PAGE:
- Elevate the wound above the heart, which stops the flow of blood.
Sprains (when the ligaments connecting bones at a joint tears) and fractures (a break in a bone):
- Control any bleeding.
- Immobilize the area by placing a splint (rigid object) next to the injury and tying it in place.
- Ice the injury for 20 minutes every 3–4 hours to reduce swelling. Again, raising the injury above the heart can help with swelling.
Check out Verywell Health’s article here for treatment on less serious injuries such as nosebleeds and blisters.
Explore Further: Resources to Check Out
- Have You Mastered All of These Household Skills? by Martha Stewart (covers everyday domestic skills such as ironing a shirt, polishing shoes, setting a table, and more).
- What You Should Know Before You Choose Auto Insurance in Canada by Greedy Rates (this is kind of an extension of finance and car maintenance, but definitely a topic you should familiarize yourself with— this article covers how car insurance works and types of car insurance in Canada).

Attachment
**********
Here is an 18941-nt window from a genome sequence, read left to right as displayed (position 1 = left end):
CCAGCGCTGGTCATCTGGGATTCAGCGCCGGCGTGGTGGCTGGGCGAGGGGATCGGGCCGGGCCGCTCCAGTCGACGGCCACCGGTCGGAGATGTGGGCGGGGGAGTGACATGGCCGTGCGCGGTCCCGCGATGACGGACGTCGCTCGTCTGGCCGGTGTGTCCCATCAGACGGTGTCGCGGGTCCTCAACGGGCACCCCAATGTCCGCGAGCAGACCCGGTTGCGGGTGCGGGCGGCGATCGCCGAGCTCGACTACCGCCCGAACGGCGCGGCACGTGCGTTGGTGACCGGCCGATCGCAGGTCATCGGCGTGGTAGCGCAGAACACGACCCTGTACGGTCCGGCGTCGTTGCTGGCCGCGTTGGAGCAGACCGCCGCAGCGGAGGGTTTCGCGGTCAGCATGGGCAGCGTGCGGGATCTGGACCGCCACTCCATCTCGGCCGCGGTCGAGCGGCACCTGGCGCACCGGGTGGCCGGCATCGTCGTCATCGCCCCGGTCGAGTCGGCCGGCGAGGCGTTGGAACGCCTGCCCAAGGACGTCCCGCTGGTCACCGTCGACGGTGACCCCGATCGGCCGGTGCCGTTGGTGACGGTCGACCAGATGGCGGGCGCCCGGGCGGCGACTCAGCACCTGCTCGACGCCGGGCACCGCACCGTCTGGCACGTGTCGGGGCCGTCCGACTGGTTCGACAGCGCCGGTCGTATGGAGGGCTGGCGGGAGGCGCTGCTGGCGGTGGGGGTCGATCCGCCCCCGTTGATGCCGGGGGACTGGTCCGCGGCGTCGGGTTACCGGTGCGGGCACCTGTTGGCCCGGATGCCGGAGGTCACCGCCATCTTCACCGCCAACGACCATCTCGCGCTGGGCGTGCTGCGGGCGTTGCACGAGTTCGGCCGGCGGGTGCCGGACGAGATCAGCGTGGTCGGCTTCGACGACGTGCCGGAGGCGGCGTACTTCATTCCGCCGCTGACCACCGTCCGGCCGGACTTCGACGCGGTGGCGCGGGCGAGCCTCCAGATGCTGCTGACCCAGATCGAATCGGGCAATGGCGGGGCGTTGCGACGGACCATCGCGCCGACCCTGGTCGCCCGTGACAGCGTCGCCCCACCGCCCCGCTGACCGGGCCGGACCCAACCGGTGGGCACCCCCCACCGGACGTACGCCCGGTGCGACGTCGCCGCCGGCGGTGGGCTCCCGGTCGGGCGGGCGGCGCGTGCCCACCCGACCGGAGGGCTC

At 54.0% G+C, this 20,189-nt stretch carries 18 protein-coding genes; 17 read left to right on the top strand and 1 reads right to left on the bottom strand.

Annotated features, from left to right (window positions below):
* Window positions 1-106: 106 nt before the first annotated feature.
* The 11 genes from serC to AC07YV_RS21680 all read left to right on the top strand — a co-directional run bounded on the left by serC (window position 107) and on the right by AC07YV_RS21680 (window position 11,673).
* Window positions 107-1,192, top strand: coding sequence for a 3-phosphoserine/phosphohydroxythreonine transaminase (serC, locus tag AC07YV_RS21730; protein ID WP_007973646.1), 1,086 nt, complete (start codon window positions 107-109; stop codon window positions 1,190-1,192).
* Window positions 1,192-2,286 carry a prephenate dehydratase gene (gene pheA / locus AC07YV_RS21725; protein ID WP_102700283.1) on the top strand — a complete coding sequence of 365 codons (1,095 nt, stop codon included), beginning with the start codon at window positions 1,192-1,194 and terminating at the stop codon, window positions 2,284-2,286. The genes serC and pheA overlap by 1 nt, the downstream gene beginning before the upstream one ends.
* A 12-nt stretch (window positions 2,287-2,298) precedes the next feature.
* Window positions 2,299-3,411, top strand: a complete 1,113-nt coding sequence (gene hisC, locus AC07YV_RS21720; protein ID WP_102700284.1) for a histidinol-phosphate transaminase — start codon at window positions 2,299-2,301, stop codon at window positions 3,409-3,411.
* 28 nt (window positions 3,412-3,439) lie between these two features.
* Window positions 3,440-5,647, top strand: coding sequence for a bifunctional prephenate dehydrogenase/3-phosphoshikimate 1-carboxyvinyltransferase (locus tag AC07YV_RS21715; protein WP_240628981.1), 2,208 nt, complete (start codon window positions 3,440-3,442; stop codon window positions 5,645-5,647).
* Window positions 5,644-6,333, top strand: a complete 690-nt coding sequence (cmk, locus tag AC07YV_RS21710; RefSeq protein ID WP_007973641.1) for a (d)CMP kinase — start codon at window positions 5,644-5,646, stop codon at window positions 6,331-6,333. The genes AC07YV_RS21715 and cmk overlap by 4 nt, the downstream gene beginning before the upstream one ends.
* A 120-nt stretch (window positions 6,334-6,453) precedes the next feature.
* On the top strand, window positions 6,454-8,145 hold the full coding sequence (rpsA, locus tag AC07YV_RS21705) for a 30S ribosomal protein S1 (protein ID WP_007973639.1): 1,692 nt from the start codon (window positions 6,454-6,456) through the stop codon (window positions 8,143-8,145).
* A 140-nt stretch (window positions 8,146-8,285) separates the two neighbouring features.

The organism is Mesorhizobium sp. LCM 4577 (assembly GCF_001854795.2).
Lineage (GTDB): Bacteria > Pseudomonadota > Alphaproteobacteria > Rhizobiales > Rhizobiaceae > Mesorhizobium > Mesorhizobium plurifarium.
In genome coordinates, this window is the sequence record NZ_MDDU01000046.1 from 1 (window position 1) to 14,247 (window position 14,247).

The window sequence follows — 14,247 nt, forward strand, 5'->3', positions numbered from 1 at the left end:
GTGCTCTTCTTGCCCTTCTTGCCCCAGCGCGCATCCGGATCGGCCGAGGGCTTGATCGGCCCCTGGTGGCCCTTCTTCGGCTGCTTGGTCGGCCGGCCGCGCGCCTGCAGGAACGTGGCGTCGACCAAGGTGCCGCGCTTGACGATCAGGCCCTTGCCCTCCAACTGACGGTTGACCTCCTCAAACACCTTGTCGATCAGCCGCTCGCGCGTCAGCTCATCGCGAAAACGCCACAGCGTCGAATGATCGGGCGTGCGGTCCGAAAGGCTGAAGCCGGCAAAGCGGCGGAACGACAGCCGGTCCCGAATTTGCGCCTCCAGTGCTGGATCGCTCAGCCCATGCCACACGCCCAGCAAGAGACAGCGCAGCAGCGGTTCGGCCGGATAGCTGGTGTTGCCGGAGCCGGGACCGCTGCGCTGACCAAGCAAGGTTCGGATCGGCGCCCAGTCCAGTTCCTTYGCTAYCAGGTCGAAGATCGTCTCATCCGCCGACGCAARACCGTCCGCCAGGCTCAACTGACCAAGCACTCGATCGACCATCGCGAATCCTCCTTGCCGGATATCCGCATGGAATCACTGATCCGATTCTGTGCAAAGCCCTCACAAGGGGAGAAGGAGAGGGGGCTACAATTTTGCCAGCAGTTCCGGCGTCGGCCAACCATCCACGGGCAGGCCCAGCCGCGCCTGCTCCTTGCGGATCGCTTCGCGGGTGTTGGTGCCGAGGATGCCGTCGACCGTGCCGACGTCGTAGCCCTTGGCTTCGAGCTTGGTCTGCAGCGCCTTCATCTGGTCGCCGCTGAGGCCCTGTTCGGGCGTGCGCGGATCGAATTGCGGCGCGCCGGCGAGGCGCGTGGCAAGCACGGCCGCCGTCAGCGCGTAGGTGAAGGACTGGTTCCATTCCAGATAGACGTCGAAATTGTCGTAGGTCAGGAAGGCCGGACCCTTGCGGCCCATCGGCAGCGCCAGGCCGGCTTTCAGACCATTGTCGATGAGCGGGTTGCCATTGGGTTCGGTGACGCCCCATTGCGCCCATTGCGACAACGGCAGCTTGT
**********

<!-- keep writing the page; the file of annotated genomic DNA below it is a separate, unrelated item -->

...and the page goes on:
There are a lot of things in life that are truly hard (coping with the loss of a loved one, struggling with a mental health disorder; the list goes on), and there’s no easy way around them. But managing your finances, keeping your home in order, and preparing for a job interview shouldn’t be as difficult as we make them out to be. There are so many incredible podcasts, blogs, and books out there that will teach you everything from how to pay bills to how to assemble IKEA furniture. Know that everyone is struggling to figure it out, and in the meantime, give yourself a pat on the back for making it through this article— now you know how to budget and invest, how to land that interview, and how to deliver CPR!